One place where protests remained peaceful and did not escalate into riots is the city of Baltimore, where I no longer live. By all accounts, the protests they had were large. Baltimore had a riot a few years back. Some people insist on calling it an "uprising." I hate this sort of rhetoric for a handful of reasons, one of which is that there weren't much in the way of material gains that followed. Officers were charged with murder for the death of Freddie Gray in police custody. There's an argument to be made that the district attorney only did this as a political move, to advance the careers of herself and her husband, and their agendas are not particularly radical despite the posture such basic attempts at accountability suggest in their rarity.

There's also a pretty solid case to be made that things got worse in Baltimore afterwards. Crime certainly increased. Police were at least partially responsible for this: The DEA found a particularly corrupt faction of the BPD, the "Gun Trace Track Force," took advantage of the looting of a CVS to steal drugs and connect them with a dealer, putting them on the streets. The police were also were pretty hung up on tracking down the people involved in the property destruction, reviewing footage to track down those tangentially involved months after the case. And, again, the police got their feelings hurt, and that means that the many many police who are just not particularly smart or good at their jobs probably felt justified in doing even less, and treating the public with more contempt.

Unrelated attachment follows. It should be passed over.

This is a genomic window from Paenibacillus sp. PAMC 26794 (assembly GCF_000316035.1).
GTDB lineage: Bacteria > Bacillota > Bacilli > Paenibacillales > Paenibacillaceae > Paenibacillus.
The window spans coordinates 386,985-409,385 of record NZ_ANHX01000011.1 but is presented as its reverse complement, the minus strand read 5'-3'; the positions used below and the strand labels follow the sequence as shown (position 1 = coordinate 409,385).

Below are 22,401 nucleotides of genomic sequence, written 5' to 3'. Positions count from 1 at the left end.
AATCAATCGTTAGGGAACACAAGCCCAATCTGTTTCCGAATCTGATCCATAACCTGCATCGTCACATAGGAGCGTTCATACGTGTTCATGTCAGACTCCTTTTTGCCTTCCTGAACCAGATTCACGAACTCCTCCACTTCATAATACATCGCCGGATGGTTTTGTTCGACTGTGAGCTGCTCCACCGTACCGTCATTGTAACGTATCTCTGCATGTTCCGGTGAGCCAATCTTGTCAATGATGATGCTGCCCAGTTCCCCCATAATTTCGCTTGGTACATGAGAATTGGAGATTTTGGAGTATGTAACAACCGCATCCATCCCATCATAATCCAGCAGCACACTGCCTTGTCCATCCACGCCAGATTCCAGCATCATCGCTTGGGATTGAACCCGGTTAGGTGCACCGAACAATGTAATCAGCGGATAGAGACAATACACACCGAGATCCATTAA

Obviously, some of these problems are particularly endemic to Baltimore, which is a city hollowed-out by neglect and distrust of its institutions in ways that a city like Minneapolis, largely considered a pretty nice place, isn't. I don't know what will happen to Minneapolis. I don't know what will happen to Philadelphia, the city I live in now, which participated in solidarity protests that escalated into rioting. Philly has a wild reputation it loves to cling to, but it nonetheless feels considerably safer than Baltimore does, and it possesses a much stronger infrastructure and a much wider tax base. (There are two major train lines! And trolley service! And there aren't water main breaks shutting down multiple city blocks several times a year! And there are way less vacant houses!)

But I'm worried that, in the wake of all this nationwide rioting, rather than legislators making changes in keeping with the implicit demands of the people doing the rioting, the reactionary and repressive impulse will instead do the opposite, and insist on increasing the funding for police, so they can have more weapons, and riot gear, and replace the vehicles that got torched with ones better at driving into a crowd. Or, if the powers that want to be want to avoid such obvious displays of militarization, they'll invest in higher-definition cameras and place them everywhere. Whether this will happen because of people electing Republicans or because the Democrats in office now decide on it, I don't know.